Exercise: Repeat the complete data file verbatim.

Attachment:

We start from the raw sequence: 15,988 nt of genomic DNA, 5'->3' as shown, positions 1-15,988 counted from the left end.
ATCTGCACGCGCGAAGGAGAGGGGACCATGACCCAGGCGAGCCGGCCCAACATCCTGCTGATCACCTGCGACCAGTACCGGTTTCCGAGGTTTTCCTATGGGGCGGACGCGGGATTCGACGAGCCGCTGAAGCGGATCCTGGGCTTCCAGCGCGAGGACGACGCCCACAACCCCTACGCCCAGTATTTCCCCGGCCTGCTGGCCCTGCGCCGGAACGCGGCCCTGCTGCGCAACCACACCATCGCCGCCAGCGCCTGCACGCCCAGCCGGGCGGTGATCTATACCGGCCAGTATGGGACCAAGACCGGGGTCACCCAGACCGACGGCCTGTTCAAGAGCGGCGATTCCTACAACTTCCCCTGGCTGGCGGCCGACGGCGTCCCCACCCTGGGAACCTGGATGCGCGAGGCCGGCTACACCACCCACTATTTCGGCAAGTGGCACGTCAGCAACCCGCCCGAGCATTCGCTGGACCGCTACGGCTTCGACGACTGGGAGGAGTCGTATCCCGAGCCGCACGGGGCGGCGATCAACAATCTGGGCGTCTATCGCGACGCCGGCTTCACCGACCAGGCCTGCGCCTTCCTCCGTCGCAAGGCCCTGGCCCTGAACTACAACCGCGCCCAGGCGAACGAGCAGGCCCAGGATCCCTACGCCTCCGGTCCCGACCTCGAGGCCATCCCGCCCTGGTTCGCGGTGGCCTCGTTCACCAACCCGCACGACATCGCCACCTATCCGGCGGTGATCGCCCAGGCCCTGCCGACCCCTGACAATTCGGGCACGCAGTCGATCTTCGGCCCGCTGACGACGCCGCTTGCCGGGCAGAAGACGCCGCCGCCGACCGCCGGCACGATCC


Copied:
We start from the raw sequence: 15,988 nt of genomic DNA, 5'->3' as shown, positions 1-15,988 counted from the left end.
ATCTGCACGCGCGAAGGAGAGGGGACCATGACCCAGGCGAGCCGGCCCAACATCCTGCTGATCACCTGCGACCAGTACCGGTTTCCGAGGTTTTCCTATGGGGCGGACGCGGGATTCGACGAGCCGCTGAAGCGGATCCTGGGCTTCCAGCGCGAGGACGACGCCCACAACCCCTACGCCCAGTATTTCCCCGGCCTGCTGGCCCTGCGCCGGAACGCGGCCCTGCTGCGCAACCACACCATCGCCGCCAGCGCCTGCACGCCCAGCCGGGCGGTGATCTATACCGGCCAGTATGGGACCAAGACCGGGGTCACCCAGACCGACGGCCTGTTCAAGAGCGGCGATTCCTACAACTTCCCCTGGCTGGCGGCCGACGGCGTCCCCACCCTGGGAACCTGGATGCGCGAGGCCGGCTACACCACCCACTATTTCGGCAAGTGGCACGTCAGCAACCCGCCCGAGCATTCGCTGGACCGCTACGGCTTCGACGACTGGGAGGAGTCGTATCCCGAGCCGCACGGGGCGGCGATCAACAATCTGGGCGTCTATCGCGACGCCGGCTTCACCGACCAGGCCTGCGCCTTCCTCCGTCGCAAGGCCCTGGCCCTGAACTACAACCGCGCCCAGGCGAACGAGCAGGCCCAGGATCCCTACGCCTCCGGTCCCGACCTCGAGGCCATCCCGCCCTGGTTCGCGGTGGCCTCGTTCACCAACCCGCACGACATCGCCACCTATCCGGCGGTGATCGCCCAGGCCCTGCCGACCCCTGACAATTCGGGCACGCAGTCGATCTTCGGCCCGCTGACGACGCCGCTTGCCGGGCAGAAGACGCCGCCGCCGACCGCCGGCACGATCC